An unexpected but unquestionably successful idea from the previous set was to reintroduce David Collings’s Ander Poul and Pamela Salem’s Lish Toos from the original ‘The Robots of Death’ serial. Creating a more developed and established world around the events that had been hinted at so long ago proved to be a narrative masterstroke, and Guy Adams continues with that thread in ‘Circuit Breaker.’ Poul, of course, was revealed to be suffering from the robophobic Grimwade’s Syndrome within the televised serial when he found blood upon a Voc robot, and the repercussions of this condition within this particular society come to the forefront in a surprisingly emotional fashion as he investigates another crime at a local hotel. The underlying mystery provides a wonderful vehicle through which Collings can showcase an increasingly dramatic range of emotions that expertly mirrors Poul’s ever-shifting emotional state as the brutal and shrouded truth slowly comes to light, and the resulting exploration of a hidden undercurrent to this society that shows how even the most surprising subversion of expected desires can be accepted by willing individuals proves how much Kaldor with its many facets still has to offer this series. The broken class structure of this world continues to deliver plenty of emotional background in which its characters can operate to develop both themselves and Kaldor further, and the sense of oppressive tension that Adams is able to imbue to this script with its environment, characters, and crushing personal secrets makes ‘Circuit Breaker’ another impressive outing for this range even without the Chenkas featuring.

The Sons of Kaldor, terrorists or freedom fighters depending on one’s point of view, have been an important source of narrative drama for The Robots to this point as tensions human tensions regarding robots continue to escalate while mysterious and dangerous occurrences continue to strike fear in society at large, and Lisa McMullin brings that group to the forefront in ‘A Matter Conscience.’ McMullin wisely chooses a very human character as a window into this group whose furtive attempts to sow discord and to end the presence of robots on Kaldor are growing increasingly brazen, and the morality of what actions and losses are deemed essential or acceptable comes to be a necessarily important backbone for this story and both those involved in the increasingly persuasive events as well as those looking into them or experiencing them from the outside. With the Chenka sisters once more reunited during this investigation that brings them ever closer to the survivors of Storm Mine Four, Walker and Rushbrook once more give superb performances that highlight their characters’ similar and yet distinct outlooks on life and just what drives them to continue to look into the world around them that so many others take for granted even as it approaches a seemingly irrevocable shift. And yet through it all, it’s the actual definition of humanity and consciousness that provides what just may end up being the most intriguing plot point by the time this series concludes, and the resulting questioning of even the most basic assumptions of identity is sure to pay immense dividends. While it’s unfortunate that ‘A Matter of Conscience’ leaves so many unresolved threads both from its own story and those before it, it nonetheless provides a strong ending point for this third volume that absolutely maintains the series’s momentum and intrigue while opening even more narrative opportunities for those upon Kaldor to confront and consider.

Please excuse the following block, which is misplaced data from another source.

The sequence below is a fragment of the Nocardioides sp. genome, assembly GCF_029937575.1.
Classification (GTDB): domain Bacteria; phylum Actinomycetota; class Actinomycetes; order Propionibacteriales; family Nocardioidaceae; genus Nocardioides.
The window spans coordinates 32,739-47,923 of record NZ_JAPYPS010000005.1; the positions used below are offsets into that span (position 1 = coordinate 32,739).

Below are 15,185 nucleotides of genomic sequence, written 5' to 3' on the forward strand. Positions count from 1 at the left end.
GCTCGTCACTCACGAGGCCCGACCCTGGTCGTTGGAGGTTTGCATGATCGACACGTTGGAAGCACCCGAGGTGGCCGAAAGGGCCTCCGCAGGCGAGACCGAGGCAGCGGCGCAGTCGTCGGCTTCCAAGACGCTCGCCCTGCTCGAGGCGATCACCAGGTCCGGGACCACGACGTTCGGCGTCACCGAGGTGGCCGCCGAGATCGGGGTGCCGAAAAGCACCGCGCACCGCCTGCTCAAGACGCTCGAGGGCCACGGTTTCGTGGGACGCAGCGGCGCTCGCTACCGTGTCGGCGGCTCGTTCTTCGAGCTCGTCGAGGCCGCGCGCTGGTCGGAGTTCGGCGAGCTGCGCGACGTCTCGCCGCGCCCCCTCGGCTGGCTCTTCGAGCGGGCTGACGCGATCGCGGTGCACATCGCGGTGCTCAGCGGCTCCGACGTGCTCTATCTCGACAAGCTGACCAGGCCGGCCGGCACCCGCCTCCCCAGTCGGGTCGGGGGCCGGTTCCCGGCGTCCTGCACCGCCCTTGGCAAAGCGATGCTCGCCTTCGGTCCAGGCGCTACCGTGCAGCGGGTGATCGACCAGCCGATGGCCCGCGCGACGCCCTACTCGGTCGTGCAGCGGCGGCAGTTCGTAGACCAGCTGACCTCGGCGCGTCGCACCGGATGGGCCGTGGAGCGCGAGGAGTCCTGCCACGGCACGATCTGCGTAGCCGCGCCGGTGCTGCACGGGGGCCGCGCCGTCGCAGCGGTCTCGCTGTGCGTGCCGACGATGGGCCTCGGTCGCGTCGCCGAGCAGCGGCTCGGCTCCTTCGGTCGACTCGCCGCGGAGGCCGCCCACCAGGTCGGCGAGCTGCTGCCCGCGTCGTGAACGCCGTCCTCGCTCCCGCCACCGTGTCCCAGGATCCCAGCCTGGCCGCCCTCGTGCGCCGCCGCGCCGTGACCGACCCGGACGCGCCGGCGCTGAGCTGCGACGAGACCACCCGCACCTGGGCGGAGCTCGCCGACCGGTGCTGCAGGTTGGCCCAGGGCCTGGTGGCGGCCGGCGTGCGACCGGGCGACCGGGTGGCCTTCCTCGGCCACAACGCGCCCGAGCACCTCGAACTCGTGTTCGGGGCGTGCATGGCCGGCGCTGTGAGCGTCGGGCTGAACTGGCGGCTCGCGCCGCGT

This post was written by

Leave a Reply

Your email address will not be published. Required fields are marked *

This site uses Akismet to reduce spam. Learn how your comment data is processed.